Today we're talking about political waste, arts-center plans, the wrongfully convicted and elderly Floridians who are neglected and abused.
Let's start with the waste.
I've argued for years that Orange County taxpayers needn't keep spending money on an elected tax collector. And nobody has better helped make that case than current tax collector, Earl K. Wood, did in this week's paper.
Wood, 94, admitted that he rarely even enters his office anymore. And when asked about his $151,800 taxpayer-funded salary by Sentinel reporter David Damron, Wood responded that his "salary is not that big" — not when compared to UCF President John Hitt anyway.
Really? That's the kind of logic needed to justify this post? If Wood had tried that with my mother, she would've asked him whether he would also follow Mr. Hitt off a cliff. (And then sent him to his room.)
Collecting taxes doesn't require party affiliation or campaigns. In fact, I bet you can't name a single burning issue or platform that separated one candidate for tax collector from another in the past decade.
Wood, a Democrat, may be a perfectly amiable man. But this post doesn't require a politician. It simply requires a competent office administrator. So, as county officials begin looking for ways to streamline government in this year's charter review, this should be on the list.
The art of the deal
So, Orange County Mayor Teresa Jacobs dropped a bomb on the arts-center crowd last week, suggesting that the center get its financial ducks in a row before getting any more public money.
I've been a loud proponent of the new center. I still am. But public scrutiny of any project with this much public money is always a good idea.
Right now, some arts-center backers are responding with righteous indignation about Jacobs' lack of diplomacy in going public with all this. (Think of all the pearl-clutching you saw inside the Caddyshack country club the first time Rodney Dangerfield walked in.)
The difference here, though, is that Jacobs has respect. In fact that's why voters elected her.
So my advice to the arts-center folks: Get over it.
Fix what's needs fixing. Change what needs changing. And make the kind of adjustments needed for our current economic reality.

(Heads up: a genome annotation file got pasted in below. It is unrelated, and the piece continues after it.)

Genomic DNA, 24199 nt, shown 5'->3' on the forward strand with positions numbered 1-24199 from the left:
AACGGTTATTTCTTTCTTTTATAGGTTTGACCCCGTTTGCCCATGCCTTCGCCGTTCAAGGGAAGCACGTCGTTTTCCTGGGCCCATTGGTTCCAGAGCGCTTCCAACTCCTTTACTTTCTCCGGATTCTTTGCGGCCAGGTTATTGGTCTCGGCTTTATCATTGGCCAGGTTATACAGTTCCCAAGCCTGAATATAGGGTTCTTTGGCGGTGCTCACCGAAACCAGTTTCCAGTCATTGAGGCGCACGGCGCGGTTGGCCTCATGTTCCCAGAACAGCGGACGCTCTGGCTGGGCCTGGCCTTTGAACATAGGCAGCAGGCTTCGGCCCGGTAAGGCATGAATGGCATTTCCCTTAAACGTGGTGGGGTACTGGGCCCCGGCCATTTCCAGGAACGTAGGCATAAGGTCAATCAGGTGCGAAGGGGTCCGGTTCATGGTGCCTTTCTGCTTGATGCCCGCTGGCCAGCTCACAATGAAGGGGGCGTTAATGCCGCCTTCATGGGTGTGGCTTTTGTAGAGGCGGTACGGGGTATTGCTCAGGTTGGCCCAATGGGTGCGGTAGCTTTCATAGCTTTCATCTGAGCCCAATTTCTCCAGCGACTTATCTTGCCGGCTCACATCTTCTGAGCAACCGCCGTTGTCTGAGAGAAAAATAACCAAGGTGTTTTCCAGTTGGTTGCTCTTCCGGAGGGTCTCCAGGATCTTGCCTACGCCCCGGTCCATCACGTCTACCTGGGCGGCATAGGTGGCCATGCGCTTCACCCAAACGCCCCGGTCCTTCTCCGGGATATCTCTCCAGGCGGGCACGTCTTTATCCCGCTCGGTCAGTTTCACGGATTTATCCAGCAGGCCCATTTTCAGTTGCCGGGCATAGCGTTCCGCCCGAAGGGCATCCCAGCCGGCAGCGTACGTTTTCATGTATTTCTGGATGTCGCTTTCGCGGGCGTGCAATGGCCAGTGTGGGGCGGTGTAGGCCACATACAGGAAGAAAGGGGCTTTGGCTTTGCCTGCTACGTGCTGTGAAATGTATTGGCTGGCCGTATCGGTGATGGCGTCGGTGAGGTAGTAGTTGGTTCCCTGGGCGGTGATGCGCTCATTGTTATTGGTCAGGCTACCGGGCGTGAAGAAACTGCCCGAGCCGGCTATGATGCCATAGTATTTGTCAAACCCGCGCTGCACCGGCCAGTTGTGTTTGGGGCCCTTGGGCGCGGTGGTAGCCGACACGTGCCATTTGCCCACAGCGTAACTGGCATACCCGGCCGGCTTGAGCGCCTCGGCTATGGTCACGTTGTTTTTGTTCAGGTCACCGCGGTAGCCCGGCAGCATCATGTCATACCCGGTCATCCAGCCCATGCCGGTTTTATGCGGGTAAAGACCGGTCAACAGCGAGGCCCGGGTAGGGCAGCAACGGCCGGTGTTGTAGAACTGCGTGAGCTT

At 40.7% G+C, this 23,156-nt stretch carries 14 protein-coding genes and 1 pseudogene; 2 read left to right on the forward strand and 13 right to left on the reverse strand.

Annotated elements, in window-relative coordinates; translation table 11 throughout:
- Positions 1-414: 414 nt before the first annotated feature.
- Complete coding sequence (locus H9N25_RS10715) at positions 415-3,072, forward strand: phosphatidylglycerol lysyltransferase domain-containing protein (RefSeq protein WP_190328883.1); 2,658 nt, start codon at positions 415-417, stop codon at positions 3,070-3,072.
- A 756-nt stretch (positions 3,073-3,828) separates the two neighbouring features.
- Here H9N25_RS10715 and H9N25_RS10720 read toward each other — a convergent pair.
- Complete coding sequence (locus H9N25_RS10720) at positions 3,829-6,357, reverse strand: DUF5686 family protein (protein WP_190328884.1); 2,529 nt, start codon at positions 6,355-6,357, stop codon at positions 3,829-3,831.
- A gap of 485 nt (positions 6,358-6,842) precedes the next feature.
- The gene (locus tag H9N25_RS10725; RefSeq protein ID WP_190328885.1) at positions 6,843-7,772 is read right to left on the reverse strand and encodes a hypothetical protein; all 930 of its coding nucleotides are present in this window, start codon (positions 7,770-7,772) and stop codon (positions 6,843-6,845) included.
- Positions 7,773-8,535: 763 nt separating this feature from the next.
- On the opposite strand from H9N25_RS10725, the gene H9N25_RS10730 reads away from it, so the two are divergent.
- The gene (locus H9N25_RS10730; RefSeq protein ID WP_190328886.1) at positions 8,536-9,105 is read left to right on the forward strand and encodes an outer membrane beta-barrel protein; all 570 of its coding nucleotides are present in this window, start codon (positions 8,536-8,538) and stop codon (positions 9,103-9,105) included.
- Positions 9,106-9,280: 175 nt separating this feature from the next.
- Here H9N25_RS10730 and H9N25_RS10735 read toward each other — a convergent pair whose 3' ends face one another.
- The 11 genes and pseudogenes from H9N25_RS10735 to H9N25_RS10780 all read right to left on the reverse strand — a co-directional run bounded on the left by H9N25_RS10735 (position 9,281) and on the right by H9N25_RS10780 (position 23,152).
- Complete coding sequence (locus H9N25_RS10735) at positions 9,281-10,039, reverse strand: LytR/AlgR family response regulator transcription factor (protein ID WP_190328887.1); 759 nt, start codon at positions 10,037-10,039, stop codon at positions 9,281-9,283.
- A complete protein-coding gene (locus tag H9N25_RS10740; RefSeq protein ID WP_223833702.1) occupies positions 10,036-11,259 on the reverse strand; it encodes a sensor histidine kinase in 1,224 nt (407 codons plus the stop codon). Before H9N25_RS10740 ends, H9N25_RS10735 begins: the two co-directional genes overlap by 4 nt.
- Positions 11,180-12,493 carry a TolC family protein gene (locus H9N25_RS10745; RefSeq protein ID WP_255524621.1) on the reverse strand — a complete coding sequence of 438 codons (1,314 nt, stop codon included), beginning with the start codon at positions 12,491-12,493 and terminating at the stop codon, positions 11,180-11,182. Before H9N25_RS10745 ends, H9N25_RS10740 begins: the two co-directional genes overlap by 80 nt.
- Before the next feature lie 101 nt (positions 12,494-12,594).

This project is at a crossroads. And your reaction right now may determine its fate.
More on this one at orlandosentinel.com/takingnames.
If it wasn't enough that Florida has a shameful record when it comes to wrongful convictions, now comes the maddening news that Florida isn't doing what it's supposed to by compensating those who lost decades of their lives.
Excuses about tough financial times aren't good enough. After all, no one asked guys like Brevard County resident Bill Dillon whether it was a good time for him to be locked up for 27 years for a crime that courts later said he never committed.
In the past, I have joined justice advocates in heaping praise upon state Sen. Mike Haridopolos and others who have championed the cause of these often voiceless victims — $30,000 a year in restitution in Dillon's case, for instance.
But then the last session closed without Haridopolos getting Dillon's compensation bill passed.
Now Haridopolos is senate president. He could get the legislature to make Laffy Taffy the official state entrée if he wanted.
We'll soon see just how hard he is fighting for these disenfranchised and deserving souls.
Respecting our elders
And finally, Gov. Rick Scott has proposed so many cuts that a potentially serious one been largely overlooked and under-reported — the ousting of Florida's top advocate for elderly people.
The man, long-term care ombudsman Brian Lee, was a thorn in the side of nursing homes that neglected their residents.
And, according to the Miami Herald, Scott ousted Lee shortly after Lee asked the state's 677 nursing homes to reveal more detailed information about their ownership stakes as part of a federal push for greater transparency and accountability.
Scott's office wouldn't offer more of an explanation or discuss plans for this office's future. That's unsettling.
This office is primarily staffed with hundreds of volunteer watchdogs who believe the state's oldest, most vulnerable residents are worth protecting. They are right. And our elected leaders should realize that.